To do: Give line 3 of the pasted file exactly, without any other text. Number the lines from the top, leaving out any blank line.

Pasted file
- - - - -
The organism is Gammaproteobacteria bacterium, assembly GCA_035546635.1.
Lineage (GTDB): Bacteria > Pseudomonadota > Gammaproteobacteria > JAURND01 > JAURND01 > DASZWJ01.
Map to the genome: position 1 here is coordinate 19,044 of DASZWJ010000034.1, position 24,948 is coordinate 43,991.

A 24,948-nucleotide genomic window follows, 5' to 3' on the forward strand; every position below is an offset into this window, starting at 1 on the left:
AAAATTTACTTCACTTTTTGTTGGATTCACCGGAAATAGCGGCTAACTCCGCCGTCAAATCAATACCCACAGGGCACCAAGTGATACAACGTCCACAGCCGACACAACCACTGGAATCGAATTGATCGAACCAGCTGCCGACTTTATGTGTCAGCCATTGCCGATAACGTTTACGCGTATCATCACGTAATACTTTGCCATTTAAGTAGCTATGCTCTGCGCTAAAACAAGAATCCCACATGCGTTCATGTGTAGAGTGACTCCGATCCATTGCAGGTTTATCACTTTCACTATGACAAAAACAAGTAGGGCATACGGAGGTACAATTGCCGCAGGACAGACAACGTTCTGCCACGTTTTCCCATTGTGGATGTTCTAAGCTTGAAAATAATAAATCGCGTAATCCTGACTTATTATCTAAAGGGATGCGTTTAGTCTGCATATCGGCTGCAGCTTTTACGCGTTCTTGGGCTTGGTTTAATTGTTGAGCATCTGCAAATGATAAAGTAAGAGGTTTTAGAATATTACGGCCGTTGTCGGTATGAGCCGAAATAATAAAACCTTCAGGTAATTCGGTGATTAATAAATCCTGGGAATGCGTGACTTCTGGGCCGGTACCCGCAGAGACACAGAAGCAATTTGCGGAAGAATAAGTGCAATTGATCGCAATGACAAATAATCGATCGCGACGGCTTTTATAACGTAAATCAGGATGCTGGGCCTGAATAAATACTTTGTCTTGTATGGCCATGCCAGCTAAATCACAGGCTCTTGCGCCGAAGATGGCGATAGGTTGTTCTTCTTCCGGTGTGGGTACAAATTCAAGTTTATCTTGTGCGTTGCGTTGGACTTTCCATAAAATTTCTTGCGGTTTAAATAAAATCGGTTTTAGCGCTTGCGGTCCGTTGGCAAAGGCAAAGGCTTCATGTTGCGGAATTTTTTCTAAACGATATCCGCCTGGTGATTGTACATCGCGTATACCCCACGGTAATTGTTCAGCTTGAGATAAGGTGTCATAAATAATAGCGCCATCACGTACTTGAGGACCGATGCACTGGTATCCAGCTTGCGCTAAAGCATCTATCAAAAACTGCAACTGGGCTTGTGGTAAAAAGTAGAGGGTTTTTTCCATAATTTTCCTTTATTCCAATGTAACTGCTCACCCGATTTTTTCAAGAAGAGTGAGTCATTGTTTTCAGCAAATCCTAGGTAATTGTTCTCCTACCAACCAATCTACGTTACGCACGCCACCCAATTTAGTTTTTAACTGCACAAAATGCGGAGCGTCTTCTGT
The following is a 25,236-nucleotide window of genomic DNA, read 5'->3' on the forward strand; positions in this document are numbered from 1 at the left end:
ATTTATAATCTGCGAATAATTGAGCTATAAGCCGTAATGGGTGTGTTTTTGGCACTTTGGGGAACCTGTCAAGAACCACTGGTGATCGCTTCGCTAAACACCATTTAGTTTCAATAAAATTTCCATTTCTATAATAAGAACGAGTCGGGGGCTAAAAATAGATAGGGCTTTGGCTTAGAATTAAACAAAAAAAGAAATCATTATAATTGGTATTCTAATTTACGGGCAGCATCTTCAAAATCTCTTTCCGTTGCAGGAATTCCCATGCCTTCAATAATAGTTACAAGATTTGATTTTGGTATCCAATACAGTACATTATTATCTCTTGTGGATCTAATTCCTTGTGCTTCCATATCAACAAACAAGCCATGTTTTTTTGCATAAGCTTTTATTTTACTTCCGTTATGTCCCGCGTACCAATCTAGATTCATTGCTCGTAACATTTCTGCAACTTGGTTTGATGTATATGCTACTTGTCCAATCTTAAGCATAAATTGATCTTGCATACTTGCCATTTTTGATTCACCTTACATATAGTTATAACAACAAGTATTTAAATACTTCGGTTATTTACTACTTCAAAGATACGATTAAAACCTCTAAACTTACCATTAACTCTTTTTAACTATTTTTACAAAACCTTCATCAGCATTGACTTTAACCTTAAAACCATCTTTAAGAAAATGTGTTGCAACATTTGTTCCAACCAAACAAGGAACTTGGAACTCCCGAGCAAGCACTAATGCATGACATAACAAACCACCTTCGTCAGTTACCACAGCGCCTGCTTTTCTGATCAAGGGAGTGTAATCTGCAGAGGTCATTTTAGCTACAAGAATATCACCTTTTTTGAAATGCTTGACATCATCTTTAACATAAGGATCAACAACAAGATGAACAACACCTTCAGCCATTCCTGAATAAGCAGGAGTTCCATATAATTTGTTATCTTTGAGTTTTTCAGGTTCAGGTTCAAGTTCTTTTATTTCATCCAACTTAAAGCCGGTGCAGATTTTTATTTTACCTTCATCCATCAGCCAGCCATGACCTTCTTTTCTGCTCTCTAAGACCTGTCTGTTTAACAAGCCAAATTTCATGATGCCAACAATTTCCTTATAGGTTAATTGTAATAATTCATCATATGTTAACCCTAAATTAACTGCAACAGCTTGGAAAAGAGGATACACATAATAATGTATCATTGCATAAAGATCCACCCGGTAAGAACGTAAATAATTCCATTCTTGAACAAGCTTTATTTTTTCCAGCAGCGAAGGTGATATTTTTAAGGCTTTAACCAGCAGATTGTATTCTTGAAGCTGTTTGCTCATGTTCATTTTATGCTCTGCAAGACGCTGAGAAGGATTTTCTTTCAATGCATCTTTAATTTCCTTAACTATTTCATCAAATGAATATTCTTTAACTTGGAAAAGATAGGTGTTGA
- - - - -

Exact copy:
Map to the genome: position 1 here is coordinate 19,044 of DASZWJ010000034.1, position 24,948 is coordinate 43,991.